Robert Flannigan recently published an article entitled, Accountability for Authority, Wills, Trusts, & Estates Law ejournal (2021). Provided below is the abstract to the Article: Estate planning

When authority is transferred for a defined or limited purpose, the recipient of the authority serves as a surrogate to advance that purpose. A trustee is one kind of surrogate. My objective here is to explain how the law of fiduciary accountability addresses the opportunism mischief that is latent in surrogate authority. I first explain the nature, virtue and limited access of surrogate authority. I then explain the accountability. I show that it applies to trustees in the same way that it applies to, for example, public servants, agents, directors, partners and parents. Then, in order to further emphasise that the mischief of opportunism is a generic mischief that is corrosive of surrogate authority in all contexts, I focus on two areas of current interest, the misuse of authority for sexual gain by employees and the exploitation of authority by police. These might initially seem to be odd areas to link analytically. The linkage, however, is informative. It illustrates that fiduciary accountability is not tied to or reflective of the idiocracy of the diverse contexts where surrogates exercise authority.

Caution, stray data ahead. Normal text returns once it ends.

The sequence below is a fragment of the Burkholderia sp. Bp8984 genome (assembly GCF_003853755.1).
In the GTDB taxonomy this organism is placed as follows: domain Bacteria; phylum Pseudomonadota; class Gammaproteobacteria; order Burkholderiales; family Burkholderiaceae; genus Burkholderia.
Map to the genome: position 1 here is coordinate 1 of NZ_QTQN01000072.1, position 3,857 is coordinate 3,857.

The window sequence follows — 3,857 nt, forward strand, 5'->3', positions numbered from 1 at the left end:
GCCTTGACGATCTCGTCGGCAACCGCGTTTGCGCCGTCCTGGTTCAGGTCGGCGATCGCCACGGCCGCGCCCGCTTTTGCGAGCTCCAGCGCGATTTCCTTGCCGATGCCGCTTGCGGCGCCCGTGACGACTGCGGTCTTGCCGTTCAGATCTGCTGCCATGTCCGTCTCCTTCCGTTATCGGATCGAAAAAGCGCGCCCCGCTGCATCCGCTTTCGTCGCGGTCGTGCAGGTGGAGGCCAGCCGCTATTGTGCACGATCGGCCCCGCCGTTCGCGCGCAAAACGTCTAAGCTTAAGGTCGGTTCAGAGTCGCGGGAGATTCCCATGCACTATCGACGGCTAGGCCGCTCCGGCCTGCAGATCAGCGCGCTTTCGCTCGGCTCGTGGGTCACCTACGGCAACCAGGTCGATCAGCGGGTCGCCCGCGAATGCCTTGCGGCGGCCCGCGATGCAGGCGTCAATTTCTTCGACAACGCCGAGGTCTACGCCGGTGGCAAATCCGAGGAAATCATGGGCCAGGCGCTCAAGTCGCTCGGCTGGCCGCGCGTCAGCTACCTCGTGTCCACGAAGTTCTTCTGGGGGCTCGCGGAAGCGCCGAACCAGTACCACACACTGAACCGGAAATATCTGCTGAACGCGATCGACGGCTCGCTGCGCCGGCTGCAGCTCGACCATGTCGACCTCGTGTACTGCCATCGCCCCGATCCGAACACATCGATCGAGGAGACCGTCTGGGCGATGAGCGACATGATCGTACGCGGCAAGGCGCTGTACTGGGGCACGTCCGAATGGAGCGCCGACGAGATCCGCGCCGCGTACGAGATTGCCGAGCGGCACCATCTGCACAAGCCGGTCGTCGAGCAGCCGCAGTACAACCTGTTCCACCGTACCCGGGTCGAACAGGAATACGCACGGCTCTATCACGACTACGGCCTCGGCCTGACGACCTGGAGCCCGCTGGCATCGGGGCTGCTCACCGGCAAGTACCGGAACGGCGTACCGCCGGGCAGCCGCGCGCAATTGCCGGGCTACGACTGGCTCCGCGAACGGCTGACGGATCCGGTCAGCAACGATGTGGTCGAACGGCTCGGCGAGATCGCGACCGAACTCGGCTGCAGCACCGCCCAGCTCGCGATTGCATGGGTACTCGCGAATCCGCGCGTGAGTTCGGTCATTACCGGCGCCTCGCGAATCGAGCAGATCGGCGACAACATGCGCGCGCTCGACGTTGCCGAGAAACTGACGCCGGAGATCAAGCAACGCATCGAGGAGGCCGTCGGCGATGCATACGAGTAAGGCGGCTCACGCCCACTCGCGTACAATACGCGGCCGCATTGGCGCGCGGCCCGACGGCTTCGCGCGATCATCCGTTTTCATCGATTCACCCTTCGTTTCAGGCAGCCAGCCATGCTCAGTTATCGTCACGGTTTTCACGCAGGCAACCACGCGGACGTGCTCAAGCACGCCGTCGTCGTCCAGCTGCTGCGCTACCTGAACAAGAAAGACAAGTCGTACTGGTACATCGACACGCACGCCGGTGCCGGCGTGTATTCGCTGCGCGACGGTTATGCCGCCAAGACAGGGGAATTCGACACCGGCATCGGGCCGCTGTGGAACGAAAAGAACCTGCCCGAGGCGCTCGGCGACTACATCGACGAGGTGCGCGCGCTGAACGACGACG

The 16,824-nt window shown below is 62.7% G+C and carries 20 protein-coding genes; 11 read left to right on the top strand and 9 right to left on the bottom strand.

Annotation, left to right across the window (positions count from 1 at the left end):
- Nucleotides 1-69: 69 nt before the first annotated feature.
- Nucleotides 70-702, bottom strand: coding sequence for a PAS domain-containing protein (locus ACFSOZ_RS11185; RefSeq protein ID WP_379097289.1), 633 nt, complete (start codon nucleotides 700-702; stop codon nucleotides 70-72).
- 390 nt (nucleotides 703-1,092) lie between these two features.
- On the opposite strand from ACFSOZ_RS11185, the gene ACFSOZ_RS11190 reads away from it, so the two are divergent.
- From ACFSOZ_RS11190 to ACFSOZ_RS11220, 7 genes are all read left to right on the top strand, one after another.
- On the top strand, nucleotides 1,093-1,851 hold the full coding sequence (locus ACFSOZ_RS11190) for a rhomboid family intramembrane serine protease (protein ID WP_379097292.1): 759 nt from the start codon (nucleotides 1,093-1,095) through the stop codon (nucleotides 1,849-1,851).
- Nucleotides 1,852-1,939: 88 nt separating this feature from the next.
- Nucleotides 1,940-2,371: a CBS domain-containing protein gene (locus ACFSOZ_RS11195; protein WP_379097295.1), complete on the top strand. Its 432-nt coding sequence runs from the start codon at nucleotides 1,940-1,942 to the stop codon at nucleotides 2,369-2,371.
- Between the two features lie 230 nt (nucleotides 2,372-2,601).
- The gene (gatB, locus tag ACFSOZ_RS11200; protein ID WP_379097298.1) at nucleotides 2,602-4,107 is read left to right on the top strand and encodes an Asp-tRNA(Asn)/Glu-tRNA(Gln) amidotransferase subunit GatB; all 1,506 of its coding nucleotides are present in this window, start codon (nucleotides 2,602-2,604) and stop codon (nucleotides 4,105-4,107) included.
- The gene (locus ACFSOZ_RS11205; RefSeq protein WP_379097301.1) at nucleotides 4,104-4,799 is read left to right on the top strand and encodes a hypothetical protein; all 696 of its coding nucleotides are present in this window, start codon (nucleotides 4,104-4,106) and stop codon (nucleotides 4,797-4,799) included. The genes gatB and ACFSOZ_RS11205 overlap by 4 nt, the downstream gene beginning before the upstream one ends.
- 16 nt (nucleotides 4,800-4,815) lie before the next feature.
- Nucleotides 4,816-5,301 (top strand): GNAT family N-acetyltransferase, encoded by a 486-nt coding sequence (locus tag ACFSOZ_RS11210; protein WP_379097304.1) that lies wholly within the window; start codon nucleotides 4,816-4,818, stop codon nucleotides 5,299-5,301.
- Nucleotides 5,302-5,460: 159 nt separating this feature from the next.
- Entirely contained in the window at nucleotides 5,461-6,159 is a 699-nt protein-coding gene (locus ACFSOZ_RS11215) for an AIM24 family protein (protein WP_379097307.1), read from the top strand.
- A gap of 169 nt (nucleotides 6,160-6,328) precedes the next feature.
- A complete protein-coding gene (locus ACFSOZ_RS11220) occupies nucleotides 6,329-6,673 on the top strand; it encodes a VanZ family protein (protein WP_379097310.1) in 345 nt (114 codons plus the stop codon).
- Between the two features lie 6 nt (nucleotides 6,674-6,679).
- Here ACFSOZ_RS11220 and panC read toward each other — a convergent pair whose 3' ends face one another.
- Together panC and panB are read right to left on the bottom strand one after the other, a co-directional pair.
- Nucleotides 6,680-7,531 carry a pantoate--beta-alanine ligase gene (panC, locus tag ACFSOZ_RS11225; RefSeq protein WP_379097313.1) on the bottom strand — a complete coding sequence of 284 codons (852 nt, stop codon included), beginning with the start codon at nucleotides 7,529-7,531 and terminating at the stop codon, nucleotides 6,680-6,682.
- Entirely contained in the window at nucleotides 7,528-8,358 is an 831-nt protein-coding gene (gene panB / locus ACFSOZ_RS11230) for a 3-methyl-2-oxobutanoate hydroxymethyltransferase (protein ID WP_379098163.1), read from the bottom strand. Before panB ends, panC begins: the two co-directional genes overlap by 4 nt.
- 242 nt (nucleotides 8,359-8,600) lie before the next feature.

November 2, 2021 in Articles, Estate Administration, Estate Planning - Generally, Trusts | Permalink | Comments (0)

Monday, November 1, 2021

Article: Solving the 'Problem' of Wills Formalities in the Modern Post-Pandemic Society: Can the Endless Discussion Conclude?

Mariusz Zalucki recently published an article entitled, Solving the 'Problem' of Wills Formalities in the Modern Post-Pandemic Society: Can the Endless Discussion Conclude?, Wills, Trusts, & Estates Law ejournal (2021). Provided below is the abstract to the Article: Estate planning